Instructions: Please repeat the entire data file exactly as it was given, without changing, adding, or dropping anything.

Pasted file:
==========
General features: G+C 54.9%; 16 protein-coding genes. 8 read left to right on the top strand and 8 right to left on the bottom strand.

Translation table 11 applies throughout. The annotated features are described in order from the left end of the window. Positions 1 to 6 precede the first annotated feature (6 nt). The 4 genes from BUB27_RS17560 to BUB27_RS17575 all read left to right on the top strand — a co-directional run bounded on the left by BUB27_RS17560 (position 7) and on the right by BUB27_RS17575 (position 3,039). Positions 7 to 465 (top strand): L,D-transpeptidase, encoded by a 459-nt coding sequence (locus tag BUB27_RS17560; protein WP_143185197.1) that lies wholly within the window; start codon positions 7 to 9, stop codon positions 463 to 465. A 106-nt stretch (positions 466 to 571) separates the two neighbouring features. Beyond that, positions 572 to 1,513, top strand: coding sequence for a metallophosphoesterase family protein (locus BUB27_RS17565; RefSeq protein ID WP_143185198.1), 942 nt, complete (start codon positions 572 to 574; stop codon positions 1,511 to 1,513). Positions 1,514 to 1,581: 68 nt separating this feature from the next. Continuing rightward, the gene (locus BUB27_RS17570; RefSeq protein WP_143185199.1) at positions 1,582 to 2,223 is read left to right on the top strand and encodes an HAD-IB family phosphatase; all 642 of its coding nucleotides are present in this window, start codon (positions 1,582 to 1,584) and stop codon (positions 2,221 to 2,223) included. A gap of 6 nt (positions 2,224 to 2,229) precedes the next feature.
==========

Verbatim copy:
General features: G+C 54.9%; 16 protein-coding genes. 8 read left to right on the top strand and 8 right to left on the bottom strand.

Translation table 11 applies throughout. The annotated features are described in order from the left end of the window. Positions 1 to 6 precede the first annotated feature (6 nt). The 4 genes from BUB27_RS17560 to BUB27_RS17575 all read left to right on the top strand — a co-directional run bounded on the left by BUB27_RS17560 (position 7) and on the right by BUB27_RS17575 (position 3,039). Positions 7 to 465 (top strand): L,D-transpeptidase, encoded by a 459-nt coding sequence (locus tag BUB27_RS17560; protein WP_143185197.1) that lies wholly within the window; start codon positions 7 to 9, stop codon positions 463 to 465. A 106-nt stretch (positions 466 to 571) separates the two neighbouring features. Beyond that, positions 572 to 1,513, top strand: coding sequence for a metallophosphoesterase family protein (locus BUB27_RS17565; RefSeq protein ID WP_143185198.1), 942 nt, complete (start codon positions 572 to 574; stop codon positions 1,511 to 1,513). Positions 1,514 to 1,581: 68 nt separating this feature from the next. Continuing rightward, the gene (locus BUB27_RS17570; RefSeq protein WP_143185199.1) at positions 1,582 to 2,223 is read left to right on the top strand and encodes an HAD-IB family phosphatase; all 642 of its coding nucleotides are present in this window, start codon (positions 1,582 to 1,584) and stop codon (positions 2,221 to 2,223) included. A gap of 6 nt (positions 2,224 to 2,229) precedes the next feature.